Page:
Akarui means ‘bright’ and can also mean ‘cheerful.’ Mabushii is a more or a ‘dazzling’ brightness. It can also refer to a blinding brightness. For example, I often use mabushii when referring to how bright the sun is when my eyes aren’t quite adjusted to the light.
‘Boku’ and ‘Ore’ are almost exclusively used by men. You often hear young boys refer to themselves as ‘boku’ as well as adult men. ‘Ore’ is much more masculine and strong. Typically, it’s more proper for men to use ‘Boku’ or ‘Watashi’ when referring to themselves at work or in polite situations. ‘Ore’ is heard… Read more »
‘Kore wa ii desu’ is your standard ‘This is good’ statement and emphasizes the word ‘good.’ ‘Kore ga ii desu’ means ‘This is the one that’s good’ as if you were replying to someone asking ‘Which one is good?’ In this case, the emphasis is on the thing that’s good. An example of when to… Read more »
The ‘r’ sound in Japanese is a little tricky since it sounds like ‘l’ and ‘r’ combined together. I’ve also heard some people say it sounds like a ‘d.’ I usually tell people to visualize starting with an ‘r’ sound and end with an ‘l’ sound. As an example, let’s try pronouncing “ra” correctly in… Read more »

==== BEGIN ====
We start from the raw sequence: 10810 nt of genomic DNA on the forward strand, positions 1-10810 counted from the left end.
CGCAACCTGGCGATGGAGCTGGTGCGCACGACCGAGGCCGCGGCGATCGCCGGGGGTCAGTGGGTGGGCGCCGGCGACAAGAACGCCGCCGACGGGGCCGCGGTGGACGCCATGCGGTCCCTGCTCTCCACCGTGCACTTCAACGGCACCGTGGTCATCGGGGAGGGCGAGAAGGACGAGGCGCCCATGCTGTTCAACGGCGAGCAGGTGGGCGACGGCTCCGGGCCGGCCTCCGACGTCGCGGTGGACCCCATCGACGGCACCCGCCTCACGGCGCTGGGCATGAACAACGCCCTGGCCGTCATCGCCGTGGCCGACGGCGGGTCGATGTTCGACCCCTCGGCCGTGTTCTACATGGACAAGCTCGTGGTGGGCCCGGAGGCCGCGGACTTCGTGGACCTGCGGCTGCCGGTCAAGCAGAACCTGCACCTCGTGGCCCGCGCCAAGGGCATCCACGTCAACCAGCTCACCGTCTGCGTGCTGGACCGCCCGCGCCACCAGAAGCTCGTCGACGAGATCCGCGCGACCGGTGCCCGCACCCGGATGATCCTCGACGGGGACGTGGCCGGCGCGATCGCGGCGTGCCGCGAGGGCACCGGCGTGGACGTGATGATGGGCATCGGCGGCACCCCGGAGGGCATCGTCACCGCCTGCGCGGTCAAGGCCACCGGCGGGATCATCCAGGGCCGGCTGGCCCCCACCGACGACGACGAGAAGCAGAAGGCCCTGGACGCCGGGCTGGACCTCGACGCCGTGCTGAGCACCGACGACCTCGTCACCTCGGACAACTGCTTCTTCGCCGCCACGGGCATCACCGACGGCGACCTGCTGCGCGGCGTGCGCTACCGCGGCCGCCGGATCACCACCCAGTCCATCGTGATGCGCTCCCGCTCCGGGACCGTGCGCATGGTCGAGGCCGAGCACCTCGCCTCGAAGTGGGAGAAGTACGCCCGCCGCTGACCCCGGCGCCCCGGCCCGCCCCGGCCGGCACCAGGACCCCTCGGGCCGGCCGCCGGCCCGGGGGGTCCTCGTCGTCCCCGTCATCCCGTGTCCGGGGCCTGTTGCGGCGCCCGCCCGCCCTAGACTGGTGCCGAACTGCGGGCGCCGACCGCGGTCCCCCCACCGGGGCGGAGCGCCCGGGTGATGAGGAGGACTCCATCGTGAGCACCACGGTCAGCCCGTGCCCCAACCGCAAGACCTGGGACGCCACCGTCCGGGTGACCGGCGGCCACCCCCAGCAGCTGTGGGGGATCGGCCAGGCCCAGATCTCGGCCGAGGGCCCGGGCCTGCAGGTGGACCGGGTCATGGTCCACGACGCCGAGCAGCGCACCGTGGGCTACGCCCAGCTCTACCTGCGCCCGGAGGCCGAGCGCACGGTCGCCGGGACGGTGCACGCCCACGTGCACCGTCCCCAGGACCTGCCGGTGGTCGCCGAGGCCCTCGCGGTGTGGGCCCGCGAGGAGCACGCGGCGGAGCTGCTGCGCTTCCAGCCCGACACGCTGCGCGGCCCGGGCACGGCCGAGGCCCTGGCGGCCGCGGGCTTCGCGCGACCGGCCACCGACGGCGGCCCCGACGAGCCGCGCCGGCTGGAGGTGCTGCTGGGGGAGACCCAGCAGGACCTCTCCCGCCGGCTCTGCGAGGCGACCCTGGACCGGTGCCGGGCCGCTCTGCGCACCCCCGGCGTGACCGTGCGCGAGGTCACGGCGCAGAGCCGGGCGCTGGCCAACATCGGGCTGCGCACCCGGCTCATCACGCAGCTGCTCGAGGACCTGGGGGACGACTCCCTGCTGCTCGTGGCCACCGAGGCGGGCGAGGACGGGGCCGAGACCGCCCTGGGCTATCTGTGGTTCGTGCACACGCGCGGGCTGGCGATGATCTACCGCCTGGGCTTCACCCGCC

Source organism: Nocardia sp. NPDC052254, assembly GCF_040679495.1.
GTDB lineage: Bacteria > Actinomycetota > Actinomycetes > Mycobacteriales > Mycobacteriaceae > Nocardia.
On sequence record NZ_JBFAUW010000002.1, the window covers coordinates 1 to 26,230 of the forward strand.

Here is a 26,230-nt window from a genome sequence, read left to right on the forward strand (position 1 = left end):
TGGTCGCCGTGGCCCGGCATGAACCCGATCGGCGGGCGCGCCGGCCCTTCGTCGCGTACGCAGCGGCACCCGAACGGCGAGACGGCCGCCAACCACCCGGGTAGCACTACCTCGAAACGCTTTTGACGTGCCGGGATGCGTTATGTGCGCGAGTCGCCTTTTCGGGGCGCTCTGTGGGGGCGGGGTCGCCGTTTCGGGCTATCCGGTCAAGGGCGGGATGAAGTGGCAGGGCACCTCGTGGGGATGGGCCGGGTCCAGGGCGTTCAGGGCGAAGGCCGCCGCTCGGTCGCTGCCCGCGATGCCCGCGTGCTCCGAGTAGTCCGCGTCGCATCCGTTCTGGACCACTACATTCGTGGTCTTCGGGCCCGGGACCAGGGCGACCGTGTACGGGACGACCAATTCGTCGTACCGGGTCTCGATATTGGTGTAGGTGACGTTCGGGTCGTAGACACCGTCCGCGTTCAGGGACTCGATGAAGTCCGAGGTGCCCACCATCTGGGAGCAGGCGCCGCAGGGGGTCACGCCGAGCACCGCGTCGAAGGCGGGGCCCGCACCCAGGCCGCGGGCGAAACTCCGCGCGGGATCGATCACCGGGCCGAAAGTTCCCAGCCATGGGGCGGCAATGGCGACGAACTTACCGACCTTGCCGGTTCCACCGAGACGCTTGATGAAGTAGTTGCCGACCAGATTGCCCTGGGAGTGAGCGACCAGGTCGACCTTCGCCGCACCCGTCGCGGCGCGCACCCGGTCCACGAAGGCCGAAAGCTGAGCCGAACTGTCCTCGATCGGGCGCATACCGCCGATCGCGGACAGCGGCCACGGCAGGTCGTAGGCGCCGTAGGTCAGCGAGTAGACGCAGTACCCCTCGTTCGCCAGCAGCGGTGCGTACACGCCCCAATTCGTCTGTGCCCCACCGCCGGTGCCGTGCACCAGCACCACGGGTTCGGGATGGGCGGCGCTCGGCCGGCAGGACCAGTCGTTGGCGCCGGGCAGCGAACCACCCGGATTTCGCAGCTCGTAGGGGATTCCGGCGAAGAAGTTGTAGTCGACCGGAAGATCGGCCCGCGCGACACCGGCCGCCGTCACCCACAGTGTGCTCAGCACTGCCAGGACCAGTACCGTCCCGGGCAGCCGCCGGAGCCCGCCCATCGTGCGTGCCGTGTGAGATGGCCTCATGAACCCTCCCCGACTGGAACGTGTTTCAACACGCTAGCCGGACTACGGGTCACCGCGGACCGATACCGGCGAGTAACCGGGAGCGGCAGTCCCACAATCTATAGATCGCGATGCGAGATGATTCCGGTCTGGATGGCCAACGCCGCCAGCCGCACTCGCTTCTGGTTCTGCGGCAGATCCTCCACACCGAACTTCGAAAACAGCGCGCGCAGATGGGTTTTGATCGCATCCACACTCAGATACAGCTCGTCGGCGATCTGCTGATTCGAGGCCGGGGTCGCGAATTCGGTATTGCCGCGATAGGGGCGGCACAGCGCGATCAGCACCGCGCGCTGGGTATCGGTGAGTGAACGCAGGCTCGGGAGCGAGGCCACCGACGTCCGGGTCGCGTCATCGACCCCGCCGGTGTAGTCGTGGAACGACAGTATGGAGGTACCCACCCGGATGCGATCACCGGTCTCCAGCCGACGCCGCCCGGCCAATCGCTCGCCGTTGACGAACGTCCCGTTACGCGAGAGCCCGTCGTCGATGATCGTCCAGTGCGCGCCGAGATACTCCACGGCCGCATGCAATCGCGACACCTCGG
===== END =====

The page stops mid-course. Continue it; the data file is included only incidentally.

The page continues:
If you’re asking friends you’ll probably want to use casual Japanese so one way you could say it would be: 春休みどうだった？ Haru yasumi dou datta?
If you want to express a very thoughtful “I’m glad to have known you” or “I’m glad to have met you” it’s common to say 出会えてよかった (deaete yokatta) to a friend. If, on the other hand, you want to express a more casual “I’m glad to have known you,” you might want to simply say… Read more »
“haha” is used when talking about your own mother. “okaasan” is used when refering to someone elses mother OR when your talking and addressing your mother.
Although there are always exceptions, most languages have a word order that is most commonly used. For example, the English language prefers the Subject-Verb-Object (SVO) word order like in the simple sentence: “I play soccer.” If you breakdown the sentence, you see that in fact the subject (“I”) is first, the verb (“play”) is second,… Read more »
Although this is not the answer most people are looking for, learning kanji is mostly memorization. When school children in Japan learn the kanji 車, they are told it means car and they practice how to write it. This is essentially the same way you or I have to approach learning kanji. That being said,… Read more »